Trout opening on the Macquarie River
ONE of the most important days of the year was the first Saturday in October especially if you grew up in rural NSW during the 1960s and 70s. The anticipation of trout opening day after the cold winter meant getting your gear ready for an early start, pedalling feverishly at first light for your favourite spot and the chance to catch your first fish for the new season.
The Macquarie River ran through town with unlimited access to fishable water and plentiful fat rainbow and brown trout the target. Opening day was a big thing, anglers making new paths through the long spring grass along the river banks often covered in frost, numb fingers wet shoes and trousers a minor inconvenience as the first cast hit the water.
In those carefree days trout were in every river or creek, spinners as we called them, Celta brand being popular cost 35 cents each about the same price as a packet of B&H filter tips and we usually got them from the barber shop where they were on display in a glass case on the wall. A brand new Celta was a big investment for a young kid and getting snagged meant getting wet to get it back.
We never realised that trout were stocked every year, just that they were there to catch. Like everyone who is a "mad fisho" learning new ways of catching fish was a natural progression from bait to spinning and lures to fly fishing. Droughts knocked the trout about from the early 1980s and as often occurs less fish means less interest in fishing for the majority of people.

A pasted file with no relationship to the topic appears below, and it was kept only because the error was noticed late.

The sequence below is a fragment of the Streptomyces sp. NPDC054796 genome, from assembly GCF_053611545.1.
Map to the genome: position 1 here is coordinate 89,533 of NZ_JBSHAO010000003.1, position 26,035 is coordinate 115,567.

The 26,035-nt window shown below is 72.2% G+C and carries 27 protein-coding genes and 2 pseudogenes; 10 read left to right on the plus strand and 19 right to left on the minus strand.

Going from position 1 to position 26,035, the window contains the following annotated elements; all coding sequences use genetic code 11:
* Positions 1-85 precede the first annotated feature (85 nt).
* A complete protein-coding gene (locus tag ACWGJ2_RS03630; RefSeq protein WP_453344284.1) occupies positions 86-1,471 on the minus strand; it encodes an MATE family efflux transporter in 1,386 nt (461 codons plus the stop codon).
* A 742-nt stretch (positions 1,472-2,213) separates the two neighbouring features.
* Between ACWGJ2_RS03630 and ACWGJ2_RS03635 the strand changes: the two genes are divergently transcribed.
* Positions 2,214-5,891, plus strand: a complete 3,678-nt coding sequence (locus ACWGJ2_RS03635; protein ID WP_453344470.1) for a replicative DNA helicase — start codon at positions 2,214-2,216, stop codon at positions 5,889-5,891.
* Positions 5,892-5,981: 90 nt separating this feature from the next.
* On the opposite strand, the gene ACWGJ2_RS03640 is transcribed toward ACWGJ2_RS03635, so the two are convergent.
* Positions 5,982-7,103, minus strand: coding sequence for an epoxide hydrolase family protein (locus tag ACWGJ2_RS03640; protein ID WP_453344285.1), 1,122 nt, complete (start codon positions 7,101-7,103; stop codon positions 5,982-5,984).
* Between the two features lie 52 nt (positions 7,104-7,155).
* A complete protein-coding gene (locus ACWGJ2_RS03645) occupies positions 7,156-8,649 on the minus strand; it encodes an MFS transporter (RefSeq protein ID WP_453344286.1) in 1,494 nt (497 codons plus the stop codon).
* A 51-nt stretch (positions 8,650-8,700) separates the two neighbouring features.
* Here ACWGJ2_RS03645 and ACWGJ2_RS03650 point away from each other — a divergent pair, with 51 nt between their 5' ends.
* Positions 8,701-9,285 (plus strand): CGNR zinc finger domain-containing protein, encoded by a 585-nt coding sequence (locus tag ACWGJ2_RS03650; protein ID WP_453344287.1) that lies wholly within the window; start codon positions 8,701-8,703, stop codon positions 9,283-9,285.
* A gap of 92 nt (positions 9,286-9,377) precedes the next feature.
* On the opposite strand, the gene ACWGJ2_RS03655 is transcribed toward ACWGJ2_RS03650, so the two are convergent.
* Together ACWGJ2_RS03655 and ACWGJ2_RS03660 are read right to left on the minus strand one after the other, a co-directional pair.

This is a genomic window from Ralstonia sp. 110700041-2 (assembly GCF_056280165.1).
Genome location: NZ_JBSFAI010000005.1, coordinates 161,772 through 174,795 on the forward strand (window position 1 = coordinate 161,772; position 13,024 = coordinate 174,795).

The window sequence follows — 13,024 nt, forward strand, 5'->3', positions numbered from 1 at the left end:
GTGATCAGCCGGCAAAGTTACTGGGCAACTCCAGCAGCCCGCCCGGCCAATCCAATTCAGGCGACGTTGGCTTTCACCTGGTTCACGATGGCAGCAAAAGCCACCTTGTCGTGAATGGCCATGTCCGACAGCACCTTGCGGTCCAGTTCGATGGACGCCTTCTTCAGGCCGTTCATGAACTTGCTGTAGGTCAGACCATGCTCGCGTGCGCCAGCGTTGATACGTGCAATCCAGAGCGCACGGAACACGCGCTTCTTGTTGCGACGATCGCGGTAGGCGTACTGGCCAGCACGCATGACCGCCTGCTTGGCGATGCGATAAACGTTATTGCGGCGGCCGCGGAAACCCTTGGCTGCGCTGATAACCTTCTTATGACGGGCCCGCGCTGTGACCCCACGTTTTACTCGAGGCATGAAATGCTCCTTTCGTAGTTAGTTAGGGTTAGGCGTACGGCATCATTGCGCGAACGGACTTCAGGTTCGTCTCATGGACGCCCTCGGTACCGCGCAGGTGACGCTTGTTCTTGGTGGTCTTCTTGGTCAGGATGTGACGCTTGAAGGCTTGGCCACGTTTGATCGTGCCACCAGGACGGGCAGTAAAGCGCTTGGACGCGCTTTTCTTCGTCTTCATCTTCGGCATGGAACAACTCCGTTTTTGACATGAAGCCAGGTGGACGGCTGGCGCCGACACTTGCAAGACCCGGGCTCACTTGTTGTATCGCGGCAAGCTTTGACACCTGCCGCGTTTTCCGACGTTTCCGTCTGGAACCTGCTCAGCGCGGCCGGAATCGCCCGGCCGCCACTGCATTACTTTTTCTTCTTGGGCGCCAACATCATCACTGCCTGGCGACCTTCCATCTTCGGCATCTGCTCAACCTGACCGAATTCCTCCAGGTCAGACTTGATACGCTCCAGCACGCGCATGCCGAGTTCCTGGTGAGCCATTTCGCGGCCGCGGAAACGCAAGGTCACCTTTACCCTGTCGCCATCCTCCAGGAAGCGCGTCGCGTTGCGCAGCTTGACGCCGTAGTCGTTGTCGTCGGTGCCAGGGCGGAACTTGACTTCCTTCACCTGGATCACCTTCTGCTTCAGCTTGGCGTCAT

DPI would bring fry to Bathurst where members of CAS (Central Acclimatisation Society) from branches in surrounding towns would collect their allocations and transfer them to release sites all around the central west. Some years were great and others not so when promising conditions in spring quickly turned to reveal drying streams by Christmas.
Consultation between DPI and recreational angling groups resulted in temperature loggers being used to monitor and record stream temperatures to determine the viability of stocking salmonoids into streams where they had been historically stocked to achieve better outcomes for efforts including stocking larger trout in areas where redfin are more prolific including impoundments like Lake Oberon and Lake Lyall.
The team at the DPI Dutton Trout Hatchery have done an outstanding job producing and delivering quality fish over many years to enhance recreational fishing opportunities for anglers and with good rainfall in most central west catchments over recent years their efforts have resulted in some of the best trout fishing experienced for many years.
Opening day this season saw me searching through cupboards for my old trout gear and on the water before lunch. Four lively rainbows in four casts had me well and truly in the moment and the camera out snapping a few shots in the clear water. I was amazed at the abundance of fish all in great condition with the smaller rainbows around 300-340mm long still showing pan marks indicating they were only yearling fish from the September 2020 stocking. I kept walking and changing my old spinners getting hits and landing fish until the sun told me I had better make my way back to the vehicle before it got dark.
It had been possibly 30 years since I had targeted trout with spinners and the old selection had proved their worth, even a pink floppy accounted for a few fish many years after it last saw the water. The day had been one of those standout days that will stay in my memory and thanks to digital cameras I have a few pics to look at and show the value of DPI stocking programs.